I get asked this a lot!


The answer is different for all horses but I thought I would do a quick post to explain my thoughts!

Some horses I see weekly, some I see monthly and some I see yearly!


Lets start with why I see some clients weekly!


I have several horses that require intensive rehabilitation, this can be due to sacroiliac problems, kissing spine, post surgery or injection or other musculoskeletal problems.

These horses are initially seen regularly to try and relieve any muscle spasm so that the horse is able to begin working correctly,  the owners will often have a strict exercise regime that may include ground based exercises, pole work and ridden work which I monitor closely and increase the difficulty when the horse is able to achieve the goals set!  These horses will generally only be seen weekly for the first few sessions to optimise the rehabilitation process, then the treatments will be drawn out slowly as the owner is able to progress the horse at home under guidance.


So who do I see monthly?


I have a number of high level competition horses that I see monthly, from eventers to dressage horses it’s amazing how these horses adapt and compensate to be able to carry out what is asked of them!

Eventers are asked to work exceptionally hard, often in the space of a day (one day eventing) they are asked to collect during dressage, turn on a sixpence during showjumping, then pick up speed over some pretty impressive fences over the cross country.  If they knock a pole then it may hurt, if they knock a cross country jump then they can cause serious damage!        

As for the dressage horses, they are asked to work correctly from their hind quarters and collect themselves in a way which allows them to perform lateral movements with ease as well as being responsive to the riders leg and be flexible through their mid back! Also remember that these high level horses are ridden at sitting trot which transmits more weight through the saddle to the horse than rising trot (this can be uneven weight distribution in some riders!).                                

These competition horses are seen routinely for maintenance due to their heavy workload and the pressures put on their joints and muscles.  Physio can be very useful to highlight any potential problems or reoccurring issues!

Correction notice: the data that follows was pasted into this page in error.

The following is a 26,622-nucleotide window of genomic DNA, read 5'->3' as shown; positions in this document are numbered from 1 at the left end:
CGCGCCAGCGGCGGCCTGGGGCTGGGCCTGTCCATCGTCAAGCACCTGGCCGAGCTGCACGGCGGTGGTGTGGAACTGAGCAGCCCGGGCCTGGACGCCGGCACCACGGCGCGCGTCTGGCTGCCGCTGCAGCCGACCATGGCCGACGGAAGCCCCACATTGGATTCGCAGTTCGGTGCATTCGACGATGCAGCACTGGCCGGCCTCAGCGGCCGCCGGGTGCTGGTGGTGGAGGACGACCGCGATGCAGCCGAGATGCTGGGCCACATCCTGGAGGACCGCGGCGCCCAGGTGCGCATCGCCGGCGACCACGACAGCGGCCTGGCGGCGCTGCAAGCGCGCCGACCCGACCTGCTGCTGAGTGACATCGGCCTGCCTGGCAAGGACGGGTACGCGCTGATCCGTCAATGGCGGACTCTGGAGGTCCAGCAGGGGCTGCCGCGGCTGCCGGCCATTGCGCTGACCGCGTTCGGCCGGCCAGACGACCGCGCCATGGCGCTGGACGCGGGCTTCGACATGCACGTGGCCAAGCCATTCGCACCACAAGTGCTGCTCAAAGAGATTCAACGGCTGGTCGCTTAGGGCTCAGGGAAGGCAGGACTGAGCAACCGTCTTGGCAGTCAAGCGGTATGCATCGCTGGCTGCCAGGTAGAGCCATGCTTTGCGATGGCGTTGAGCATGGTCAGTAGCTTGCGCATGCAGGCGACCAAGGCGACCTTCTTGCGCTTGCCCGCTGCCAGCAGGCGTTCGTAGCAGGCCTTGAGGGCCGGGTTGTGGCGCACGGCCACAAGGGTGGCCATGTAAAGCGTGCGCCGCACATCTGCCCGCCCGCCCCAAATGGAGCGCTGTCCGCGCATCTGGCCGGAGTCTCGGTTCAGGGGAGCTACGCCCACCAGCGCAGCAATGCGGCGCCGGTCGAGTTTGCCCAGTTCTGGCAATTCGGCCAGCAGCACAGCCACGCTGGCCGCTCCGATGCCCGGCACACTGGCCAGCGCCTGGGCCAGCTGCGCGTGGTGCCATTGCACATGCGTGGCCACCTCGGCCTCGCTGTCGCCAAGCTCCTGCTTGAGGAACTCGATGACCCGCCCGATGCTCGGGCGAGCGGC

So who do I see 6 monthly?


These are the riding club horses, or horses in medium work.

Again it tends to be routine maintenance work – back pain, hamstring spasm, saddle issues and general stiffness are all problems that I highlight regularly, often these horses are out competing regularly and never actually show signs of discomfort.  It is amazing how stoic horses are and what a great work ethic they have as they just want to please their owners!  A lot of these horses require treatment as a one off session every 6 months to address these minor musculoskeletal problems, these are the kind of small issues that can cause major behavioural problems if left untreated!


And lastly….those seen yearly.


These tend to be the horses that attend the occasional show, happy hackers, retired horses, or those that I see that have no issues! (rare I know……but it does happen!!).  These horses are in light work but we still often find minor issues with them, obviously if the horses is only used for hacking we can’t expect it to be super flexible, but there are lots of exercises you can do both mounted and on the ground to improve flexibility! I often find with these horses that they lack hind quarter musculature and often have quite weak abdominals, once we release any spasm over their back, neck and hindquarters their homework is generally pole work (to increase hind limb activation and to engage the abdominals as well as to improve flexibility through the mid back), lots of transitions during riding and lateral work (such as leg yielding or shoulder in) whilst hacking!

Obviously there are exceptions to every rule…. if I assess a horse, treat and feel he/she needs a follow up then we will book another session to make sure that the spasm is relieved and that both horse and owner are happy.  There are some horses I see that don’t actually fit in these categories, but as every horse is treated with an individual treatment programme specific to their needs they can be easily catered for!


So, how often does your horse see the Physio?

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